John Oliver Bashes WWE As ‘Morally Subterranean,’ Calls Out Vince McMahon

John Oliver on stage.
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John Oliver used part of his show on Sunday to slam WWE and its impresario, Vince McMahon, as being unconcerned about the health and well-being of his wrestlers. According to an article from The Hollywood Reporter, Oliver took to the airwaves of HBO’s Last Week Tonight With John Oliver to berate McMahon and the organization for what he characterized as the alarming lack of concern about the long-term health and safety of McMahon’s employees.

In a montage segment showing a number of WWE wrestlers who have died at a relatively young age, Oliver pointed out that they die young at a higher rate than even NFL football players, who have a notoriously brutal job that results in frequent health problems later in life, as well as a high mortality rate. Those deceased wrestlers included in the segment were Eddie Guerrero, who died at age 38, Chyna (46), Randy “Macho Man” Savage (58), and King Kong Bundy (61).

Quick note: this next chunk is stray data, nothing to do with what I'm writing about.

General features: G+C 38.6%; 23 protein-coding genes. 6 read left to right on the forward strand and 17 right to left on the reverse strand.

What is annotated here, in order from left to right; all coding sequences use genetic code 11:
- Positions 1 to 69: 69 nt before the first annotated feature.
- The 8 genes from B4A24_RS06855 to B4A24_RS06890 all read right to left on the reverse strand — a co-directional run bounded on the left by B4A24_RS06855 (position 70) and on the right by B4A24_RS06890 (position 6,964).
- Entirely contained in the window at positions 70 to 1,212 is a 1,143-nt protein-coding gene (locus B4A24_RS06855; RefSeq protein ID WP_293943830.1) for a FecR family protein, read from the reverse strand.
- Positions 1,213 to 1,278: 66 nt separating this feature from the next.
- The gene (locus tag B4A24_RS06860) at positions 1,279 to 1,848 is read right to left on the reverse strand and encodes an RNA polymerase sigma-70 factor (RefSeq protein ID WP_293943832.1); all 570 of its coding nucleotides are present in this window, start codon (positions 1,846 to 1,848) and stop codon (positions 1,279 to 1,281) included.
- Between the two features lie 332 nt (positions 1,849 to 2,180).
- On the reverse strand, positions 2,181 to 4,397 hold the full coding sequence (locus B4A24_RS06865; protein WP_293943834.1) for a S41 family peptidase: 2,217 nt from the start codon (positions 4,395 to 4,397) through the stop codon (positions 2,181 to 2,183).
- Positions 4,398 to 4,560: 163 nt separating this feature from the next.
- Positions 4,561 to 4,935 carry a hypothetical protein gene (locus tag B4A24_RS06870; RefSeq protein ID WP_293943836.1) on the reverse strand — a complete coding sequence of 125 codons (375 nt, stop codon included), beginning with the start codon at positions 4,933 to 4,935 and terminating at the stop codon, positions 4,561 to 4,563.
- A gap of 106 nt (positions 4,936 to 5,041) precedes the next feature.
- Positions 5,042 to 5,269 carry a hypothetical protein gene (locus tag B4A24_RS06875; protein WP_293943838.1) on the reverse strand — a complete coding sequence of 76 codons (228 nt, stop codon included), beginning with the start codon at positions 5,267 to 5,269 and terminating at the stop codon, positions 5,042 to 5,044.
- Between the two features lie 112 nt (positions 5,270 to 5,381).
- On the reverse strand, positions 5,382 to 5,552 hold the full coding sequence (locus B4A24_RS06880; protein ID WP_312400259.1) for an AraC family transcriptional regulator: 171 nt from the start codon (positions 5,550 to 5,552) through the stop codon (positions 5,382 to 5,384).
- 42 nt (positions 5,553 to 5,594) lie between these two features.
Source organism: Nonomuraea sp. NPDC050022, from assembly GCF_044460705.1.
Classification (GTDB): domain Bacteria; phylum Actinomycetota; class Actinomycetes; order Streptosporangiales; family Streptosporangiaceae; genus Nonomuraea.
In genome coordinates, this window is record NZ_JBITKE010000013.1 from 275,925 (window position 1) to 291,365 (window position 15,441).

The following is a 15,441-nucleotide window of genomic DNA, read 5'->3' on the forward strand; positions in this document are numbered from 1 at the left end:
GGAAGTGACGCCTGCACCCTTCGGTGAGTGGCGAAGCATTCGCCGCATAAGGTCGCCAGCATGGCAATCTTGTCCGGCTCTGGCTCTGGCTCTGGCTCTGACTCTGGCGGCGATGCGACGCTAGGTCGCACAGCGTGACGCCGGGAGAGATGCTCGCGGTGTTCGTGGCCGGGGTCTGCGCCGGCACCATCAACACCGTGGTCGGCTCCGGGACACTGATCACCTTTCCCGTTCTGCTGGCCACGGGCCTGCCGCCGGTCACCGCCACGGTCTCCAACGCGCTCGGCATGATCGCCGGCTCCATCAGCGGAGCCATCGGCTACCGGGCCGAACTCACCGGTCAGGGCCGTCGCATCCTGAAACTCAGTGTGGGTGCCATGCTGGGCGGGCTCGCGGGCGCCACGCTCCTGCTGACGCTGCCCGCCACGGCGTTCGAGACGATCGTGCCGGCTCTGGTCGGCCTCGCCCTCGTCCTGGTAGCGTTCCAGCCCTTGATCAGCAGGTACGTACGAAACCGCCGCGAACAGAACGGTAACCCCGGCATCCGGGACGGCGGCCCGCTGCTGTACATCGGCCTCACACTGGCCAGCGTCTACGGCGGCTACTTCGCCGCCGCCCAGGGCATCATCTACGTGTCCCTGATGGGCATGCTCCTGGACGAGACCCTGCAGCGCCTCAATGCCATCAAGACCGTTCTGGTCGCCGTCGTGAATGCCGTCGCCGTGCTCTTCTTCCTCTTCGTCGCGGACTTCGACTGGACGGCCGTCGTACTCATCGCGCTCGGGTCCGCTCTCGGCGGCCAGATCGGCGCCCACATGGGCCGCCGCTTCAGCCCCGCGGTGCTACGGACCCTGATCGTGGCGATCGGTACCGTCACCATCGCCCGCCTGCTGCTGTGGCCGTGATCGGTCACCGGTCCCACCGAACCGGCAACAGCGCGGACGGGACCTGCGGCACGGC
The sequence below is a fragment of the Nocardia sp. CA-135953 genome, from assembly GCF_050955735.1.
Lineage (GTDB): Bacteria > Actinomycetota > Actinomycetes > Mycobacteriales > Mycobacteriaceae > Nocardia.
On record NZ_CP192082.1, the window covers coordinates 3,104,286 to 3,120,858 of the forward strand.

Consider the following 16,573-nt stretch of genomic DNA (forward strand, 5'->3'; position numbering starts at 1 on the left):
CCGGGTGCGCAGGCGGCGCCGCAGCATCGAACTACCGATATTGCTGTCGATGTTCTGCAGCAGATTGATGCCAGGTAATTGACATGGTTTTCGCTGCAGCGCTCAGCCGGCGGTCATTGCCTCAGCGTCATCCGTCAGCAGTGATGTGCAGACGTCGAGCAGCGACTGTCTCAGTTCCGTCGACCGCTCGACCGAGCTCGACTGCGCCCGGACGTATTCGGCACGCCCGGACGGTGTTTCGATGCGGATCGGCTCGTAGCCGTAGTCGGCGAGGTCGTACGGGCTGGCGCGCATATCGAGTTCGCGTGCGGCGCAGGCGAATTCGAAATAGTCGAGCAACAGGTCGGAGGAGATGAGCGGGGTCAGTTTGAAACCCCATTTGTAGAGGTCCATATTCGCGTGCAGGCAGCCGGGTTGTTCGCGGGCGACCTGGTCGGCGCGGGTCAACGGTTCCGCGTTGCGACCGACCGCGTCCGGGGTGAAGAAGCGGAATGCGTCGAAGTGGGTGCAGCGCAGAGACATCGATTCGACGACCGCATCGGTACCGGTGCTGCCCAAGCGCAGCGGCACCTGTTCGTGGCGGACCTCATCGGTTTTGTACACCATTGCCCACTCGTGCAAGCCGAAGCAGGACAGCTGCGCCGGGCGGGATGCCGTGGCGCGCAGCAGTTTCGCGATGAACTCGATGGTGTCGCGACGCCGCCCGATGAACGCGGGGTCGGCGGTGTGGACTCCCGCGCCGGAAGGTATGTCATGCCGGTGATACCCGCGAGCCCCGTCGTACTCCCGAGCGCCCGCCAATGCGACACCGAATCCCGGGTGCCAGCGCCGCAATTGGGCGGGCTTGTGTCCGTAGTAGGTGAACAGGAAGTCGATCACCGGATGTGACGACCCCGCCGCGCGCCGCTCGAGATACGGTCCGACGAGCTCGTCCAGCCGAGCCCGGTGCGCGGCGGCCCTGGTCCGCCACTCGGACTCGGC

Oliver pointed out that while the WWE raked in nearly $1 billion in revenue last year alone, and is ranked as the sixth most valuable sports brand in the world, outshining even the World Series, McMahon has continually “shielded himself from responsibility for his wrestlers’ welfare” by classifying them as independent contractors, which excludes them from receiving any paid leave, health insurance benefits, or pension. At the same time, McMahon forces wrestlers who want to work for him – with the WWE being essentially the only game in town – to sign exclusive, long-term contracts that forbid them from making any money on the side working for other organizations.

“While the character Vince is an a**hole, it’s important to know that the real Vince is also an a**hole.”

“Many fans legitimately hate him because while the WWE has made him a billionaire, many wrestlers say he’s treated them terribly,” Oliver said.

Vince McMahon on stage.
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Oliver added that in a previous era, when wrestlers had the option to go work for different wrestling organizations, those types of contracts might have made sense, but that their time has now passed. He also pointed out that without an offseason in which to recover physically, and with no program in place to help retired wrestlers with their healthcare, many of McMahon’s former employees struggle to pay for procedures they desperately need, having spent their careers ruining their bodies without a break or proper care.

“Even the NFL, for all its massive faults, now offers players health reimbursement accounts and have established a legacy fund for older players who may be dealing with health issues,” Oliver said. “And when you have lost the moral high ground to the f**king NFL, you are morally subterranean.”